Effective Motivational Techniques in the Workplace

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Effective Motivational Techniques in the Workplace
Work. Some love it, some hate it, others see it as an escape from reality, and still others view it as passing time, but everyone works to provide for our families and ourselves. Whether rich or poor, work is something that everyone will experience sometime during his or her lifespan. Motivation plays a key role in one’s opinion on work. In this struggling economy, organizations are asking how to motivate employees, as many have had to restructure and develop ways to maximize its resources. Using different motivational techniques together in the workplace can improve overall moral, improve employee job satisfaction, and quite possibly increase performance.

Motivation (in a work setting) is the process by which behavior is mobilized and sustained in the interest of achieving goals (DuBrin, 2007, p. 114). “Motivation is the complex force starting and keeping a person at work in an organization. Motivation is something that moves the person to action, and continues him in the course of action already initiated” (Dubin, 1958). When an individual is motivated, he feels energized or inspired to act, whereas an unmotivated person feels no impetus to do so (Ryan and Deci, 2000, p. 54). It is then clear that individuals have different amounts of motivation. Motivation is a complex process that includes biological drive, extrinsic (external) rewards and intrinsic (personal) rewards.

All humans are born with certain physiological and biological needs such as water, food, shelter, family and security. This innate biological drive motivates man to work until these needs are met. Man was created by God to work in order to satisfy his biological needs. “By the sweat of your face you will eat bread, till you return to the ground” (Genesis 3:19, NASB).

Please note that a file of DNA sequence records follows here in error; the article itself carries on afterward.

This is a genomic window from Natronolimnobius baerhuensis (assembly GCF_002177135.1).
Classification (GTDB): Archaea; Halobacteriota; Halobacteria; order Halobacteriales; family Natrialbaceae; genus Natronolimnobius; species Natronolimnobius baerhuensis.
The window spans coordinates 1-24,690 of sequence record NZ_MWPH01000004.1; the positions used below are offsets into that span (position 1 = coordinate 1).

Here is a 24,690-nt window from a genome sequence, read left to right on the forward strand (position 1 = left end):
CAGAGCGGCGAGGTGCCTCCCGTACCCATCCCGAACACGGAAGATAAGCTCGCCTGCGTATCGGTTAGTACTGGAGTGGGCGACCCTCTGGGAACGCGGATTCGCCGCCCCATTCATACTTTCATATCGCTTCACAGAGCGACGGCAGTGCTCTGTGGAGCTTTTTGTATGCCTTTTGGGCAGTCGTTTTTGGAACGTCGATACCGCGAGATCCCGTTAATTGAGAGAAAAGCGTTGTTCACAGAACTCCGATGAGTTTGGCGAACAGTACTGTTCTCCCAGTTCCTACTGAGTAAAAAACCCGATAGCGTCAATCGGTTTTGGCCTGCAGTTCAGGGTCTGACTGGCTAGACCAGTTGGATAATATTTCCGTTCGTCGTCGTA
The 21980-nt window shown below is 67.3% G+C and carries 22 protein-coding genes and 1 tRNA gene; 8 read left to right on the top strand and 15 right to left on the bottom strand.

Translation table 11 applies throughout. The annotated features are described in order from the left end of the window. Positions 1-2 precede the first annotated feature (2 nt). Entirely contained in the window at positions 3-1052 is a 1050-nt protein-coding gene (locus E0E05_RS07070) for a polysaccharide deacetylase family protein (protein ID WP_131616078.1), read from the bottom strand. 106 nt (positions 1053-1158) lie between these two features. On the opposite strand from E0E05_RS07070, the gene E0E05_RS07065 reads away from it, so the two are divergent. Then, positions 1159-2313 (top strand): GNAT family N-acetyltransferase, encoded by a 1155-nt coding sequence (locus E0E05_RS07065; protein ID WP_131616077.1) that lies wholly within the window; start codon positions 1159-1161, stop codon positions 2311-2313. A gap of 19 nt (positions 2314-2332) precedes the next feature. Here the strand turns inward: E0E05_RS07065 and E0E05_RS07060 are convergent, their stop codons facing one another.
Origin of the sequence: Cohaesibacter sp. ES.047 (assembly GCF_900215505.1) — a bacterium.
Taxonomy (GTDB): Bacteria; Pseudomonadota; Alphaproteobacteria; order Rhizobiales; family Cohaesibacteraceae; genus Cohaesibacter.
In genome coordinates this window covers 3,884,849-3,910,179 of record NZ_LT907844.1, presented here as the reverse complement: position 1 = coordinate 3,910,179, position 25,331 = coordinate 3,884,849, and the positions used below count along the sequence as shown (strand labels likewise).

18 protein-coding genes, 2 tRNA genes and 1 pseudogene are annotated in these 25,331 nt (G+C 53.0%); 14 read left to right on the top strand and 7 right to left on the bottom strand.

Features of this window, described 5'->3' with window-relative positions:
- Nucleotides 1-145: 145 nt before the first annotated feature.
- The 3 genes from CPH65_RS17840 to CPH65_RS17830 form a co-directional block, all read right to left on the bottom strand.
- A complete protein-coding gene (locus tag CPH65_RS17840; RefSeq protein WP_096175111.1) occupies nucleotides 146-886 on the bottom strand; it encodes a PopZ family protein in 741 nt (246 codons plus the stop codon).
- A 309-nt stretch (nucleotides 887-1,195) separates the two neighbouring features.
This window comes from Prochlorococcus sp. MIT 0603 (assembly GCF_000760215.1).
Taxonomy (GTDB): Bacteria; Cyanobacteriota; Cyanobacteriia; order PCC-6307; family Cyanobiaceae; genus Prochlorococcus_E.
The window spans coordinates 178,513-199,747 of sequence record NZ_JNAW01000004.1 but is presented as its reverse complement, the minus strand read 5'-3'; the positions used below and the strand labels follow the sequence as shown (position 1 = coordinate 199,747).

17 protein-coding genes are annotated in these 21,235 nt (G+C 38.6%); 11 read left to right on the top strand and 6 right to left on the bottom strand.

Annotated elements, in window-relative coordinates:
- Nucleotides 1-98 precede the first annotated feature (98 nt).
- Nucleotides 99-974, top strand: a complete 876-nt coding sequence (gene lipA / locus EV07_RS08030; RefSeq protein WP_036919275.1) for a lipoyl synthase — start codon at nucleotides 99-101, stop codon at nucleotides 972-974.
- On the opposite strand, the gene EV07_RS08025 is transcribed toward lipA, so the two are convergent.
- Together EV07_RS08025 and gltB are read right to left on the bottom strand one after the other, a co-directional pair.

Extrinsic motivational factors are external incentives, rewards, and/or punishments that come from outside the individual and the job itself. Some extrinsic motivators include pay, job security, and title; working conditions, fringe benefits, and relationship (Lussier & Achua, 2010, p. 82). Since these are external rewards, often it is not a sustainable motivational tool, because once the reward or punishment is removed, motivation tends to decrease.

Intrinsic motivation is based on motivational elements that come from within the person through work itself. Some of intrinsic motivators are achievement, recognition, challenge, and advancement (Lussier & Achua, 2010). Since these factors come from the inside of one’s being, they often have a strong influence on achieving goals, as doing something that one wants to do, and doing it well, can be a reward in itself. Essential elements of intrinsic motivation are: 1) the work must carry with it a strong sense of purpose, 2) the work must increase capacity, 3) the work needs to have a degree of autonomy, and finally 4) the work must connect with others (camaraderie) (Fullan, 2011).

Several different theories have been developed to address the diverse motivations. One of the most commonly adopted theories is Maslow’s Hierarchy of Needs. Abraham Maslow developed a comprehensive view of individual motivation (DuBrin, 2007, p. 114). His theory was based on four major assumptions: 1) only unmet needs motivate 2) People’s needs are arranged in order of importance going from basic to complex. 3) People will not be motivated to satisfy a higher-level need unless the lower-level need(s) has been at least minimally satisfied. 4) Maslow assumed that people have five classifications of needs, which he arranged into a pyramid-shaped model with the following sequential model: (top to bottom) (Lussier & Achua, 2010). * Self-Actualization needs

* Esteem needs
* Social and Love needs
* Safety needs
* Physiological needs
He classified them into lower-order needs (Physiological, Safety, and Social) and higher-order needs (Esteem and Self-Actualization)....
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